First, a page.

E-mail From Groggydice

Webmaster's Note:  The following e-mail is from Groggydice@aol.com and is published with his permission.  It provides an excellent argument that the park service's new location for the third line is correct.  Those with an interest in the topic should find this interesting.

I've been looking at what's online about the battle of Guilford

Courthouse, and while I'm not the Park Service, I may be able

to give you some idea why they've changed their mind about the

third line. Basically, the "new" location puts the third line

back where the contemporary British map said it was. Perhaps you

are already familiar with it, but you didn't have a link to it.

Right after the battle, a British field engineer drew up a map

of the battle. I ran across this "Cornwallis map" on the web,

but when I tried to look up its URL for this e-mail, I couldn't

find it. Fortunately, a very exacting reproduction, the "Tarleton

map," is also online (remember to click for the larger map):


This map was drafted for Tarleton's memoirs from the Cornwallis

map, and I am impressed by its fidelity considering that this

was the pre-xerox era. The Tarleton map was cribbed in turn by

subsequent authors, apparently including "Light Horse" Lee and

Lossing. The 1961 Park Handbook has this caption:

[See Tarleton Map: This plan of battle, engraved for Henry Lee's

Memoirs of the War, is a copy of the so-called Tarleton Map, which

was published in London in 1787. It is not wholly accurate, and

the north point should be rotated 50 degrees to the left for

proper orientation.]


(Other sites also have the main text of the handbook, but not this


Compare that to question 4 on the prior link:

4. The details and scale of the battlefield are quite accurate,

but the north point should be rotated 50 degrees to the left

for proper orientation... Why might such a basic error occur on

an otherwise accurate map?

So the Park Service's assessment of the map has gone from "not

wholly accurate" to "quite accurate." It seems the "not wholly

accurate" map has proven to be more accurate than their own maps.

You can compare the various maps for yourself, but I noticed,

before I knew of the dispute, that while I could match up bends

in the New Garden road between the Cornwallis map and the NPS

map, it was a lot harder to reconcile the positions of the third

line and British artillery. (This actually may not be quite as

clear with the Tarleton map, which seems to subtly flatten out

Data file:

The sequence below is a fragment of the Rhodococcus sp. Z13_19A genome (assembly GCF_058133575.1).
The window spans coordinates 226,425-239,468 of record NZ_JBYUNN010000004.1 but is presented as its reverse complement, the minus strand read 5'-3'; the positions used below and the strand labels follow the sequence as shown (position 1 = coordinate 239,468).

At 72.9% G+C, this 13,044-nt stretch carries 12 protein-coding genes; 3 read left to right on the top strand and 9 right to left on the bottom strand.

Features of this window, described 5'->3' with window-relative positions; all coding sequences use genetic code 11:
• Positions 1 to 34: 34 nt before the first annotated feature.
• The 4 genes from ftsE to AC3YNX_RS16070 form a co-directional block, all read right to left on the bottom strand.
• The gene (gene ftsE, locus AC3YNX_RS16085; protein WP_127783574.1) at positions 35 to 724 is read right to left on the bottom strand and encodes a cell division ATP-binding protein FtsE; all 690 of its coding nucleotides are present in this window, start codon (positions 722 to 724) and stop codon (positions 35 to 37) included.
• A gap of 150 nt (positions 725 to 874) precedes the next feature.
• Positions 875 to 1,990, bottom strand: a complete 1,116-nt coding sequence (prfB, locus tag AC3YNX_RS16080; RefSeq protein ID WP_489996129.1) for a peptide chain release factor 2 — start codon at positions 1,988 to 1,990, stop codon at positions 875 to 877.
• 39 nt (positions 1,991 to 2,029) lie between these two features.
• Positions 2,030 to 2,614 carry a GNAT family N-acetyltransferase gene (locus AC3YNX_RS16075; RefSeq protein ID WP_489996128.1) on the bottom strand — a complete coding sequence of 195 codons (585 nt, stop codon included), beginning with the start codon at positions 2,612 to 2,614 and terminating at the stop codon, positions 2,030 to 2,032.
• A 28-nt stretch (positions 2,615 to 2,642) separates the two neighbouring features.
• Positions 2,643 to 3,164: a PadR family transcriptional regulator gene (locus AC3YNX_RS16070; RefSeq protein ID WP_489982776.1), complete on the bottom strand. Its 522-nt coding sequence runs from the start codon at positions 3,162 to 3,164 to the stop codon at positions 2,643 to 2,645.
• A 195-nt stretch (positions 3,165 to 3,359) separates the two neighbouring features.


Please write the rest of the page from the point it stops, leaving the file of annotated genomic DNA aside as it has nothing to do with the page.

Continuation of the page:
the great southward crook in the road, despite the painstaking

care taken to reproduce the Cornwallis map.) The NPS position

for the Royal Artillery is in the woods on the Cornwallis map,

and I thought the British must have dragged their cannons through

the woods to that position, until I read that the hill on which

they took position was at the edge of the woods. Learning that

the NPS had changed its stance made everything fit.

You wondered what evidence supported their new views, but that

can be turned around to ask what was the basis for their former

views. On a Consimworld discussion board, someone said that on

a visit to the park, a ranger told him that "the original guess

at the position was based on finding a British officer's sword

there, but now the thinking is it was moved." (The Handbook

mentioned the discovery of the sword of Stuart of the Guards in

1866, which I suspect may be the sword being talked about, though

this is supposition on my part. He is supposed to have been felled

at the third line, and 1866 is late enough that there would be

few if any veterans left to tell historians where the third line

really was.) So, the basis for the previous interpretation seems

to rest on ONE SWORD.

That Consimworld post was in relation to a wargame GMT Games

is working on about Guilford Courthouse that supposedly will

incorporate the latest research. One particular item the

designer is touting is a "new road," also supposedly confirmed

by the Park Service, that Cornwallis could have used as an

alternate route to Guilford Courthouse. On this point, I am the

skeptic wanting to see the evidence, since I can't discern any

sign in Greene's deployments that he was concerned about another

road, nor any sign that Cornwallis gave any thought to taking a

different road. I have left a post laying out some of my thoughts

and concerns about this project, but so far there has been no

response. I don't know if your interest in military history

extends to wargaming, but to follow the discussion about this

project, go to talk.consimworld.com, and on to Boardgaming>

Individual Game or Series Discussion>Era: Gunpowder (Other)>

American Revolutionary War series (GMT). (The post about the

officer's sword is #557.) Also, there is GMT's page:


I personally am convinced of the restored location of the third